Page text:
Manufactured Outrage Over ‘Godless’ Democratic Platform [UPDATE]

This post has been updatedGod and Jerusalem Back in Democratic Platform

One of the sadly predictable lines of rhetoric at the Republican convention in Tampa was the assertion that the Obama administration is waging a war on religious liberty. Now GOP officials are taking things a step further, using the absence of the word “God” in the Democratic Party platform to suggest that Democrats are waging a war on the Almighty himself, not to mention his role in our nation’s founding.

What Steve Benen at The Maddow Blog aptly calls a “manufactured freak-out” includes expected blowhards like the Catholic League’s Bill Donohue, but it also includes GOP chair Reince Priebus (“disgraceful”) and vice presidential nominee Paul Ryan, who said that Democrats’ “purges of God” are “not in keeping with our founding documents, our founding vision.”

It sounds like Ryan has been reading the supremely misleading David Barton. The same goes for Florida Sen. Marco Rubio, who said in his GOP convention address that “faith in our Creator is the most important American value of all.”

Of course, God is not actually named in the U.S. Constitution—and it wasn’t an oversight. Founders considered and rejected attempts to make the Constitution an explicitly Christian document. Instead they went with no religious test for public office and the First Amendment’s religious liberty protections. Benen writes:

If the Constitution doesn’t mention God, I think the political world can probably keep its apoplexy in check over the Democratic platform. Unless Republicans and news organizations are going to start condemning the Constitution, too, demanding an explanation for its secular nature, let’s relax a bit.

Indeed, the ballyhooed “purge” involves a revised section on economic opportunity, which no longer references individuals reaching their “God-given” potential. The Democratic platform does include an extensive section on faith, which praises government partnership with faith-based groups and says, “Faith has always been a central part of the American story, and it has been a driving force of progress and justice throughout our history. We know that our nation, our communities, and our lives are made vastly stronger and richer by faith and the countless acts of justice and mercy it inspires.”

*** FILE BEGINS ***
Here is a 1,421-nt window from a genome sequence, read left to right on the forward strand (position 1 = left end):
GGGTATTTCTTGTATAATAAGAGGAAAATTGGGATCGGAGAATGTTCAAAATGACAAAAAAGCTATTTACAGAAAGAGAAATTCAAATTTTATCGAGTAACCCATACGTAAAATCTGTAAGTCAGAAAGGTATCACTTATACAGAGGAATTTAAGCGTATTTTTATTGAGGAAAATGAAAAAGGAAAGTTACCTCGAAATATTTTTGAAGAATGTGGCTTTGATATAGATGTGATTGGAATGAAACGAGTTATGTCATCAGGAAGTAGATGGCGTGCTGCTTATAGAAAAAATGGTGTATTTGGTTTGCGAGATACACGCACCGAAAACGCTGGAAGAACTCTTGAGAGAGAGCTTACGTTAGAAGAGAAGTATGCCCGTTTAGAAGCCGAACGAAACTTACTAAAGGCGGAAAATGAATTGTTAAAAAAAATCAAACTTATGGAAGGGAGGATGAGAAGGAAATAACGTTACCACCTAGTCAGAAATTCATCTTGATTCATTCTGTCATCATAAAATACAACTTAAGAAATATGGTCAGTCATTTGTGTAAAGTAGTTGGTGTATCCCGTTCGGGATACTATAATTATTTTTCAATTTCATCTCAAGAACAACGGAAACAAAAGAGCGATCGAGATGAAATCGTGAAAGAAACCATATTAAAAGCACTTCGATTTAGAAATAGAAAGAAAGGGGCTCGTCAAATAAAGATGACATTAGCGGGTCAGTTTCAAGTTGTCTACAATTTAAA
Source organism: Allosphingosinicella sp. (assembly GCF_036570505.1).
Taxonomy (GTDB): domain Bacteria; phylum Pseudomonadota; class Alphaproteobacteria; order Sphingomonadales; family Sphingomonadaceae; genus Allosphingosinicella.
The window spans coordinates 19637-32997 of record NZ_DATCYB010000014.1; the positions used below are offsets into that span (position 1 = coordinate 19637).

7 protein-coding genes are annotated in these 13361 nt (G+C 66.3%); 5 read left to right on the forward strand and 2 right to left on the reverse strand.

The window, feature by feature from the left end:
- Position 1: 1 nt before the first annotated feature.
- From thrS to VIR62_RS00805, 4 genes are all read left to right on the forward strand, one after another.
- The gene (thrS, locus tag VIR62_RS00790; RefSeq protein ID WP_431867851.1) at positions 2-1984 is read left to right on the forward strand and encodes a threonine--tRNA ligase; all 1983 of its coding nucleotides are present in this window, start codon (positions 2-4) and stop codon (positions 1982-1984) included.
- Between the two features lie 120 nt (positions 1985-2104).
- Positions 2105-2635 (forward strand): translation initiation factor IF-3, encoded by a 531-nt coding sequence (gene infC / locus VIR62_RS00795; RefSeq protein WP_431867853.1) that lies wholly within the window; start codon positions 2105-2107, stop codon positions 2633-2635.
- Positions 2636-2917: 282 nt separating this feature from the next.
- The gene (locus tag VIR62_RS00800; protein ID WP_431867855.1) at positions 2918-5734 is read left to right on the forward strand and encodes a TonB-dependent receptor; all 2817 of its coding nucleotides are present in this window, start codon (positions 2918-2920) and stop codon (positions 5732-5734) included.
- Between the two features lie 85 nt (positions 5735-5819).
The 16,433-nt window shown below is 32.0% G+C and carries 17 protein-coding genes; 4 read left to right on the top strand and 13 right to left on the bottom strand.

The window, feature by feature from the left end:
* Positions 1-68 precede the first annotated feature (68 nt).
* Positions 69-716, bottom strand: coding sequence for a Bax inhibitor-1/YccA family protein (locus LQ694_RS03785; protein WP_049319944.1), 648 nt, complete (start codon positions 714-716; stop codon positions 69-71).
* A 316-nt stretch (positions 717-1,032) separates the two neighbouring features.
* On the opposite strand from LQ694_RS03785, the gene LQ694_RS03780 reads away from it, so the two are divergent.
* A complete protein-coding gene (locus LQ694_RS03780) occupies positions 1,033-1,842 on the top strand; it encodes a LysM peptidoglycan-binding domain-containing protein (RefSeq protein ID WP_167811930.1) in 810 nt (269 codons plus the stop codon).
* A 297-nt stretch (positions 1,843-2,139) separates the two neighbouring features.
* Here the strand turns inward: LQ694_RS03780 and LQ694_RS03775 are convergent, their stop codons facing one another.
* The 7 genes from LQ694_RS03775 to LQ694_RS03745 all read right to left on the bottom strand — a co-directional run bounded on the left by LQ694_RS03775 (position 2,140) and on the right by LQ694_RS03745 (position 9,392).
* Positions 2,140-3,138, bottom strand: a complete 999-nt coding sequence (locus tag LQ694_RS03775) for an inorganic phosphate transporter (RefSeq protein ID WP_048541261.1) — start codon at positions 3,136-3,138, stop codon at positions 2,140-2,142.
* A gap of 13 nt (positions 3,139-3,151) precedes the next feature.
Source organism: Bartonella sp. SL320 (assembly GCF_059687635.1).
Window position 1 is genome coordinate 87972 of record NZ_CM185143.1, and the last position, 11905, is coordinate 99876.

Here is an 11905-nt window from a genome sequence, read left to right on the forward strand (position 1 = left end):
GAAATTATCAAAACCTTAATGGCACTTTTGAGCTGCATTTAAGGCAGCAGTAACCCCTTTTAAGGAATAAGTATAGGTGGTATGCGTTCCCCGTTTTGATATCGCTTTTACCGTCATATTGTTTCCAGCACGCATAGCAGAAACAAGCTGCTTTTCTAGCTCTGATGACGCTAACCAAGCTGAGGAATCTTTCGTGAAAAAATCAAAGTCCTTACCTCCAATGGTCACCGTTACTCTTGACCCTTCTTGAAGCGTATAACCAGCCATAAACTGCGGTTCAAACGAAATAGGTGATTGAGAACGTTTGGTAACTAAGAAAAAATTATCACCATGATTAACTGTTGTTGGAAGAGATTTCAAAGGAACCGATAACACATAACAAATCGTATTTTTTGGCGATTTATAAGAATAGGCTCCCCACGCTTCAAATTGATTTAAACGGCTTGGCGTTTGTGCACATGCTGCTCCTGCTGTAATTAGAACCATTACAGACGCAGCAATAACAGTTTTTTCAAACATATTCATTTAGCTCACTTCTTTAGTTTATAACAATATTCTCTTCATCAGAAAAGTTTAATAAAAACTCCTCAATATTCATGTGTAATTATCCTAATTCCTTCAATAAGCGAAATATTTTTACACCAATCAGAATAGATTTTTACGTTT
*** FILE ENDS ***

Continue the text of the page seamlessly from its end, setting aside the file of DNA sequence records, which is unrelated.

God, it turns out, has already been quite welcome in Charlotte, from opening and closing prayers to references in several speakers’ remarks. But that is not enough for the word-counters at Fox News, who demand to know why the number of uses of “God” has dropped. In response, Sen. Dick Durbin took on the insinuation that the platform revision somehow proved that Democrats are anti-God:

Well, I can just basically tell you that if the narrative that is being presented on your station and through your channel and your network is that Democrats are godless people, they ought to know better, God is not a franchise of the Republican Party. Those of us who believe in God and those of us who have dedicated our lives to helping others in the name of God don’t want to take a second seat to anyone who is suggesting that one word out of the platform means the Democrats across America are godless.

UpdatePresumably trying to cut short critics’ focus on the absence of the word God in the party platform, and the lack of an assertion that Jerusalem is and will always be the capital of Israel, Democratic Party officials pushed through platform amendments re-inserting language on God and Jerusalem from the 2008 platform. According to the Washington Post, convention chair Antonio Villaraigosa declared, over loud objections, that a voice vote had given the required two-thirds support to adopt the amendment.

Peter Montgomery, an associate editor for Religion Dispatches, is a Senior Fellow at People For the American Way Foundation where he was on staff for 15 years. Before that he was associate director of grassroots lobbying for Common Cause and wrote for Common Cause Magazine, an award-winning journal featuring investigative reporting about the federal government.